The other day my just-turned-9-year-old son Ben smirked at something I asked him, then replied, “Yeah, right Mom, like that’s gonna happen.”That was the precise moment when I understood the specter of smart-aleck adolescence has already begun to loom over my little boy. I swear it was just yesterday that he was laughing at that big purple dinosaur Barney and learning his ABCs.
Nobody who ends up at Isaiah House, the rambling old two-story on Cypress Avenue in Santa Ana, ever planned to be there. Not even Leia and Dwight Smith – and especially not Melissa Nicholas – could have guessed this is where they’d be. And they’re the Catholic Workers who run the place. One gray morning as the weather was starting to hint at autumn, Leia sat in the barebones kitchen on the second floor.
Annie Dillard wrote, “How we spend our days is, of course, how we spend our lives.” On the first of each month, Catching Days hosts a guest writer in the series, “How We Spend Our Days.” Today, please welcome writer SAMANTHA DUNNAnd I think that’s a pretty good metaphor for my writing process. Weekday mornings I wake up at seven—or I should say re-awake, because I usually get up around three a.m. and write a little, my muse taking advantage of my chronic insomnia. Then I go back to bed.
@TellTheresa “The first step is to admit there is a challenge,” he said. “The second step is to seek to understand versus to be understood. And thirdly, we have to look at what we have in common, what we care about. We need to focus on what unifies us.” Can this Pastor run for office, please?
Muck Rack makes it simple to find people, tweets, or articles that mention any name, keyword, company, hashtag etc. We've compiled this guide to help you make the most of your search.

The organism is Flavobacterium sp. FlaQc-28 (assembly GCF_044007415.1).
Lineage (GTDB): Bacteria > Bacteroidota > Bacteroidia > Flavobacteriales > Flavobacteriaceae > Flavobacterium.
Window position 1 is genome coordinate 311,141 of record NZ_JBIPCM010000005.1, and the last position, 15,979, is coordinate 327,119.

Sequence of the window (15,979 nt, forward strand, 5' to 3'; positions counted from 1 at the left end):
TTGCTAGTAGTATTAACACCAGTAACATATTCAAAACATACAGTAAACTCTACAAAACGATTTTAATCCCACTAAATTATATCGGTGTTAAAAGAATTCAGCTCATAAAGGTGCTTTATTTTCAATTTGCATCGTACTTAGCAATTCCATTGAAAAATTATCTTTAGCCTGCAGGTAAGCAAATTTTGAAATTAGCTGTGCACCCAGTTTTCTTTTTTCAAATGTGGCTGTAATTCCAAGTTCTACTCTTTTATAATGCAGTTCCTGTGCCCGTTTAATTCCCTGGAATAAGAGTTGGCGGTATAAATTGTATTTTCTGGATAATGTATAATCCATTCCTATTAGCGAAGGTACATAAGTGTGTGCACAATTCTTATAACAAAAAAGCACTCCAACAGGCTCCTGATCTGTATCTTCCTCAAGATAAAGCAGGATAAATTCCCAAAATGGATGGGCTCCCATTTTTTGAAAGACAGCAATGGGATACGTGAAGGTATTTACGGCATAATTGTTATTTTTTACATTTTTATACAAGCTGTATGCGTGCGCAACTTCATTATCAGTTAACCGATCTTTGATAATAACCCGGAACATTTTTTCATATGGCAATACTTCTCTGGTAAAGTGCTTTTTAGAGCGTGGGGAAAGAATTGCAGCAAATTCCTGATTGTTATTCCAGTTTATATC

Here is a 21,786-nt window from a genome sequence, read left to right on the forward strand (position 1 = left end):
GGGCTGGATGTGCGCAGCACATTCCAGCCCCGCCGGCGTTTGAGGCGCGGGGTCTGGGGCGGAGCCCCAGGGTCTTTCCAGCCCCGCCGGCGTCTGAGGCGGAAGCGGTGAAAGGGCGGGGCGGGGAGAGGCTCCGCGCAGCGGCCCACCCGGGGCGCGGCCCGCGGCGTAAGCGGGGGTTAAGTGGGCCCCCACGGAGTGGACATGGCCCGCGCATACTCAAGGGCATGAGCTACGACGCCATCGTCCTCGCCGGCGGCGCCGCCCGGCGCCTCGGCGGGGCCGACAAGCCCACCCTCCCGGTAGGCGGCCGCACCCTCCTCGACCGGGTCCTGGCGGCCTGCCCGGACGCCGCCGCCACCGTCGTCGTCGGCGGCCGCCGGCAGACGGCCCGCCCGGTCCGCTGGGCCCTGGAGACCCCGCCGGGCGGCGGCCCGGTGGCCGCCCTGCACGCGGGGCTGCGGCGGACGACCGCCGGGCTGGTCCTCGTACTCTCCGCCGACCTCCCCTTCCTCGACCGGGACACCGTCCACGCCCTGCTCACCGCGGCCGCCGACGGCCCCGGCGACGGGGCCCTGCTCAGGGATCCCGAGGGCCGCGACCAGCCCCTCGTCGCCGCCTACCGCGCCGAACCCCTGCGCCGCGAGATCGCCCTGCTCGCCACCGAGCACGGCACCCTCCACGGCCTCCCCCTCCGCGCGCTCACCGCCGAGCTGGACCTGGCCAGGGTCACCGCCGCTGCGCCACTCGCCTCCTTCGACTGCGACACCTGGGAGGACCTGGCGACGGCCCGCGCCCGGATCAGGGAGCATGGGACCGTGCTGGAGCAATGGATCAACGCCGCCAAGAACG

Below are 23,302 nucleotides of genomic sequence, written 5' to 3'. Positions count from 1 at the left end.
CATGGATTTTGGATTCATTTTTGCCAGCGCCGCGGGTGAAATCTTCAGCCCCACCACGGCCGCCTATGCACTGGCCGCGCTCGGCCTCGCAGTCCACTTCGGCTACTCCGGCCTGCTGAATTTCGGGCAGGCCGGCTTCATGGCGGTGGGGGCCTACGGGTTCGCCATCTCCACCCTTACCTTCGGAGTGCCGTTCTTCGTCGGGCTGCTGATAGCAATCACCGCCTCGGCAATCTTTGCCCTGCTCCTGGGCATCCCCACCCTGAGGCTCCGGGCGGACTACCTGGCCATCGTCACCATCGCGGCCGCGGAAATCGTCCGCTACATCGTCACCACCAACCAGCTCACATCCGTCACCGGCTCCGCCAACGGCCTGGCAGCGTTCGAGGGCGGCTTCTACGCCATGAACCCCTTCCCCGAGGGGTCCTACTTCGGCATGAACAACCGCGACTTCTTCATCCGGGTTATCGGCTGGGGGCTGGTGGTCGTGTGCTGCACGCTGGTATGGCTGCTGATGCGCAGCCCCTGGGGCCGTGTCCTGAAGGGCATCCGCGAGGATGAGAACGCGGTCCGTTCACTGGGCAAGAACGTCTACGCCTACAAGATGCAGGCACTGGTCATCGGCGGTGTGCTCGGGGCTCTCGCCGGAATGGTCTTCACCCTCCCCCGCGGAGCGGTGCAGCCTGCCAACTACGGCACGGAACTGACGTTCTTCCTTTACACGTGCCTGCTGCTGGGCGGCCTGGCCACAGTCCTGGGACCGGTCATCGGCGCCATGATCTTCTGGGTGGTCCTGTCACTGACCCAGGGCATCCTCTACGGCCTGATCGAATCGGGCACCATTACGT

Selecting a term
Start searching tweets, articles from media outlets, articles mentioned in tweets, journalists'
names, titles and bios with some suggested searches:
Companies or Topics (e.g. iPhone, Microsoft)
Phrases (e.g. "cloud computing") — use quotes to keep the terms together
Twitter handles (e.g. @username) — returns those who have mentioned or replied to
Names (e.g. "David Pogue")
Hashtags (e.g. #sxsw, #london2012)
Bio details (e.g. vegan, Olympics, father)
Muck Rack's Advanced Search allows for many boolean operators.
Find results that mention multiple specified terms, use AND or
+. For example, ensure each result contains both Elon Musk and Mark Zuckerberg by
searching Musk AND Zuckerberg or Musk + Zuckerberg.
Use the operators OR or , to broaden your search when you'd like either of
multiple terms to appear in results. (This is the default behavior of our search when no operators
are used). For example, results will contain either cake or cookie by searching cake OR cookie or cake,cookie
Use NOT or - to subtract results from your search. For
example, searching Disney will yield results about the Walt Disney Company as well as Walt Disney
World Resort. To exclude mentions of Disney World, search for Disney -World or Disney
When using one of these operators with a phrase, enclose it in quotation marks. For example, you can
find results about smartphones excluding Apple's iPhone 4S by searching smartphone -"iPhone
Exact case matching or punctuation
If you're searching for a brand name or keyword that relies on specific punctuation marks or capitalization, you can
find results that match your exact query by adding matchcase: before the keyword you're searching for, like matchcase:E*TRADE .
Use parentheses to separate multiple
boolean phrases. For example, to find journalists talking about having fun in Disney World or
Disneyland, search for ("disney world" OR disneyland) AND fun.
An asterisk can be used to search for any variation of a root word truncated by the asterisk. For example, searching for admin* will return results for administrator, administration, administer, administered, etc.
A near operator is an AND operator where you can control the distance between the words. You can vary the distance the near operation uses by adding a forward slash and number (between 0-99) such as strawberries NEAR/10 "whipped cream", which means the strawberries must exist within 10 words of "whipped cream".